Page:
Yass Centenary, Hume's work for Australia

The Sydney Morning Herald

1 March 1921

Yass Plains. A district festival. (From our special representative)

Yass, Monday. One hundred years ago Hamilton Hume, then only 24 years of age, discovered the Yass Plains.

To-day the Yass district celebrated its centenary, and a remarkable tribute was paid to the founder and his three companions, John Kennedy Hume, his brother; George Barbour, his brother-in-law; and W. H. Broughton.

The main street of Yass to-day resembles nothing so much as Martin-place at carnival time. Enthusiastic citizens have transformed it into a blaze of colour. The whole town is beflagged, and along the centre of the principal street- a wide thoroughfare - are a succession of decorated stands.

The townspeople have been busily engaged for weeks in preparing for the celebration. At the time Hume set out on his journey the Nepean was regarded as the boundary of civilisation. The "new country" included Picton, Mittagong, Berrima, Bowral, and Bong Bong.

When Hume and his party, coming from the east, first saw the Yass Plains district from the summit of a high hill, it was unpeopled and unknown. To-day the descendants of the explorer saw the main street in carnival attire, thronged with people, merry go-rounds crowded with happy youngsters, and more important still the country occupied and used. The Yass Municipality has now a population of 2300, and the shire of about 4000.

To-day the Acting Premier, Mr. Dooley, arrived from Sydney, and there are visitors present from all parts of the district. The hotels are crowded, and so, too, are most of the private houses, which are accommodating many from outlying centres. The Royal Australian Historical Society is represented by Captain J. H. Watson.

Yesterday there was a pilgrimage to the grave of Hamilton Hume, who was born at Parramatta on June 19, 1797, and died at Cooma Cottage, three miles from Yass, on April 19, 1873. He was buried in the Church of England Cemetery. His wife, who was a Miss Dight, died 13 years after, and was buried beside him.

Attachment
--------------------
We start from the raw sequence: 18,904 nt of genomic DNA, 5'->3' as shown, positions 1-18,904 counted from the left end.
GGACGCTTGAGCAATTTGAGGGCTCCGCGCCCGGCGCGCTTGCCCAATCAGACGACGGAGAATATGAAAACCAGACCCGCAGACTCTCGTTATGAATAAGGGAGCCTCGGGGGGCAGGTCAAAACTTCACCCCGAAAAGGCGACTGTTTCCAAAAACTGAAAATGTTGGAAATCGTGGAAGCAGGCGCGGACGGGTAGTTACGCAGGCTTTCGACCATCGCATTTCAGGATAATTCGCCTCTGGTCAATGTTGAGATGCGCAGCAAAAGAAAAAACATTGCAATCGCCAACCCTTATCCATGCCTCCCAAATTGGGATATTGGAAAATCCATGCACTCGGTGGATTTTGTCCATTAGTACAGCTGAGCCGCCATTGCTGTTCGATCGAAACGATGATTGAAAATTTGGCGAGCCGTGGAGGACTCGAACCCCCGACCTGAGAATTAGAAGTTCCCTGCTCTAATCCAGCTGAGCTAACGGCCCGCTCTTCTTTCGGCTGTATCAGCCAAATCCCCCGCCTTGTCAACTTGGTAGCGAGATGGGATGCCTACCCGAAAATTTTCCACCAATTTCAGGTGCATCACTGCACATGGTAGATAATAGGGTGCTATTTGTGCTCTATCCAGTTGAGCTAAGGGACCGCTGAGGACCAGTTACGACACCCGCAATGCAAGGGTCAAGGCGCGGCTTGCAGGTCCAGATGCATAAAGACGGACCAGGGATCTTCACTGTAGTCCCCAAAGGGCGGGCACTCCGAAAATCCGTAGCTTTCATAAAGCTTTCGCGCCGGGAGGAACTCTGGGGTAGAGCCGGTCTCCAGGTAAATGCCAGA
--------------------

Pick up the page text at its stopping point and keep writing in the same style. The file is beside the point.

Wreaths were laid on the grave from the Barbour family, descendants of Alexander Hume, the Centenary Committee, the Royal Australian Historical Society, the children of St. Clement's Sunday School, the Presbyterian community, and "One who knew him." Prayers were read by the Rev. W. M. Holliday.

In an address at the graveside, Mr. E. Howard (president of the Centenary Celebrations Committee) referred to Hamilton Hume as one who had dared everything. "In order to open up the country for his follow men," said Mr. Howard, "Hamilton Hume set out from the then only partially known lands at Appin into the unknown lands to the south, over hill and dale, across rivers, and through rough bush. Hume had the advantage of a good Australian, as well as a bush life, experience, and an intimate knowledge of the language and customs of the aborigines.

"Let us uncover our heads," concluded Mr. Howard, "and for one solemn moment bow in silent reverence to do honour to the name and memory of Hamilton Hume."

Captain Watson said that by permission of the Yass Centenary Committee and by the authority of the Royal Australian Historical Society he laid on the grave of Hamilton Hume a wreath- the emblem of victory and immortality- as a token of the society's respect and regard of him as a man and explorer.

If, said Captain Watson, any man in the small community of his time had left his footprints on the sands of time it was Hamilton Hume, who was the first native born Australian to become an explorer. Hume gave 16 years of his life to open up and develop his native land without thought of gain or reward.

In 1817 he discovered Goulburn Plains and Lake Bathurst. All sorts of stories were in existence as to how the district derived its name, but the one that seemed to him the most probable was what was told him by Mr. James Waddell (manager of the A.B.C. Bank at Yass), who heard the story when a boy in the neighbourhood of Collector.

It was said that the explorers, coming from the east, approached a high hill, which they ascended with the hope of getting a good view of the country beyond. When the summit was reached Hume sent one of the men to the top of a tree to see what kind of country was ahead, and, not getting word as soon as he expected, called out, "Well, do you see anything?" The reply came back with a provincial drawl, "Yas-plains," and Yass Plains it has been ever since.

In 1824 Governor Brisbane selected Hume to lead an expedition to Westernport, Bass Strait. Hume had not been treated well by the Government, the assistance given to the expedition being so meagre as to cause him to sacrifice his property to find necessaries for the journey, and, although he went with Captain Stuart to trace the Macquarie and Darling rivers in 1828-9, he was unable to continue the work. Hume's presence on the farm was absolutely necessary, as he had too long neglected his own affairs in the public interest.